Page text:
Journalists of the month: ICIJ’s Fatal Extraction team

bySam Berkhead
Nov 24, 2015 in Journalist of the Month

Each month, IJNet features an international journalist who exemplifies the profession and has used the site to further his or her career. If you would like to be featured, email a short bio and a paragraph about how you have used IJNet here.

This month, we feature four journalists who helped to carry out “Fatal Extraction,” an International Consortium of Investigative Journalists (ICIJ) project that uncovered Australian mining companies’ alleged abuses and injustices across the African continent.

With a market capitalization of US$133 billion, the more than 150 Australian mining companies in Africa boast some of the most profitable ventures across the continent. Yet these mining companies have long held secrets of death, wage exploitation, community conflicts and other abuses — abuses that likely would have gone undiscovered had it not been for “Fatal Extraction” and the people who worked on it.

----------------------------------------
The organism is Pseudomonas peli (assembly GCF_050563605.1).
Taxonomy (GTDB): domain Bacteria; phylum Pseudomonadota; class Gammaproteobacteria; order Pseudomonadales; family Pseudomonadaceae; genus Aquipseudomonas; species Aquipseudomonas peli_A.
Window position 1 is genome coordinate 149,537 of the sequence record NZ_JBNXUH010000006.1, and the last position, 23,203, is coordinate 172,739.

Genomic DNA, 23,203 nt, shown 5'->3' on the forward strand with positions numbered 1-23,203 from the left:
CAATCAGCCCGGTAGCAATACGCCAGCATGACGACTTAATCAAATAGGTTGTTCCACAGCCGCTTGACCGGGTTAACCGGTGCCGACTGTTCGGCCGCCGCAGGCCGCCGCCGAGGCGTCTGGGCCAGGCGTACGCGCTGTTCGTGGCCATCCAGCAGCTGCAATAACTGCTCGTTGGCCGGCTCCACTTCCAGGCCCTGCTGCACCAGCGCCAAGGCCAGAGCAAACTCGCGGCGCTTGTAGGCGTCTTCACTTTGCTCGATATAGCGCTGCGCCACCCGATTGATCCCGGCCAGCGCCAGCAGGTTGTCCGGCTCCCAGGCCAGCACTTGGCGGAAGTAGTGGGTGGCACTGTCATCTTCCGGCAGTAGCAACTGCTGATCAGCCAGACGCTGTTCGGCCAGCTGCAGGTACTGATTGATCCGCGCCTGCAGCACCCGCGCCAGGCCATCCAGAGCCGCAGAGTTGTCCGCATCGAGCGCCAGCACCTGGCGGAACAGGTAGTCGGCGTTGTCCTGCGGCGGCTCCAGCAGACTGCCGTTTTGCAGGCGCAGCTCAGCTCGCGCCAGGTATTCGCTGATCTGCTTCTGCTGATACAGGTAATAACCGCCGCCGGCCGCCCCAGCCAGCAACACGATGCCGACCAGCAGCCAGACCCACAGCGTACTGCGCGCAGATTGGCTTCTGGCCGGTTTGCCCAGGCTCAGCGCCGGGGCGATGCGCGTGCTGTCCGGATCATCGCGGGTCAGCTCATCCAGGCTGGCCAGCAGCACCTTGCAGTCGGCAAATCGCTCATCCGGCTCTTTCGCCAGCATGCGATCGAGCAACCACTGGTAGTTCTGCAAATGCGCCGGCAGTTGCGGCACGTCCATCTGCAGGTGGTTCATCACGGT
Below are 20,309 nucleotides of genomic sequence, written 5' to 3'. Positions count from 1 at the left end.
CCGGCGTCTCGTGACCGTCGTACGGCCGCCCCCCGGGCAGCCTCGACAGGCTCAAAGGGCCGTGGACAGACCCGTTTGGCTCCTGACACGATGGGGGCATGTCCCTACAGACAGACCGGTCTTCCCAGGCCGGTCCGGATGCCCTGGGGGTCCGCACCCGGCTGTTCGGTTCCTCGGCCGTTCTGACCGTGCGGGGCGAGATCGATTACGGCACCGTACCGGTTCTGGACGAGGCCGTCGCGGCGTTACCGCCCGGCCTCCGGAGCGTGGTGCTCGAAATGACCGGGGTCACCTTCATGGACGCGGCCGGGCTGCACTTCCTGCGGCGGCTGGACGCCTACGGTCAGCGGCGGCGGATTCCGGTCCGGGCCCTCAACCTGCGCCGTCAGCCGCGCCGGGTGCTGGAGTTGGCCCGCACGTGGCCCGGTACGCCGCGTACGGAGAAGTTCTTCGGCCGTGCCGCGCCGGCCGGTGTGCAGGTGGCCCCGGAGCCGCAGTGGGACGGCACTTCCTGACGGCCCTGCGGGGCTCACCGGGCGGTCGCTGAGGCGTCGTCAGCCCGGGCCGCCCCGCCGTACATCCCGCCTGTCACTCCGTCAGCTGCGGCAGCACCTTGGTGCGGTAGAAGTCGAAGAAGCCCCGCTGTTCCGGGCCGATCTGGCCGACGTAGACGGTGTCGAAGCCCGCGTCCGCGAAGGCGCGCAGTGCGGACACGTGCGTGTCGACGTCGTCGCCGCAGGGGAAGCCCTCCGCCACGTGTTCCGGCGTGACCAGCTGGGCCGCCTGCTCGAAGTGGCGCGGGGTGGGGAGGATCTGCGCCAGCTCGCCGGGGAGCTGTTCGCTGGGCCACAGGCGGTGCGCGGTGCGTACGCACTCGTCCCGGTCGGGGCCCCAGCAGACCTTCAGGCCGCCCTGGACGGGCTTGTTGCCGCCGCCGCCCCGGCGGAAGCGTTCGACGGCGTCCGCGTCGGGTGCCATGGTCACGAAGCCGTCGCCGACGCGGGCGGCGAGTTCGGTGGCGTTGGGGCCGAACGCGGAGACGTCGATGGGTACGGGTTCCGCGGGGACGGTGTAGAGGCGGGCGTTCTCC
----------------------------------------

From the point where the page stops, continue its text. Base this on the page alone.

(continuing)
The project involved a team of 30 reporters, editors, researchers and designers. By combining data research with hundreds of interviews from mining executives, politicians, civilians, miners, civil society members, kings, queens, tribal leaders and lawyers, the ICIJ reporters were able to uncover the damaging effects Australian mining's had throughout Africa. The result? An immersive multimedia experience that brings these issues to life.

Based in Botswana, Mali, Burkina Faso and Namibia, respectively, our journalists of the month — Alvin Ntibinyane, David Dembele, Sandrine Sawadogo and Shinovene Immanuel — share their experiences collaborating across borders. Simply click on their photo to learn how they each brought an international injustice to light in their own way.

Main image courtesy of ICIJ.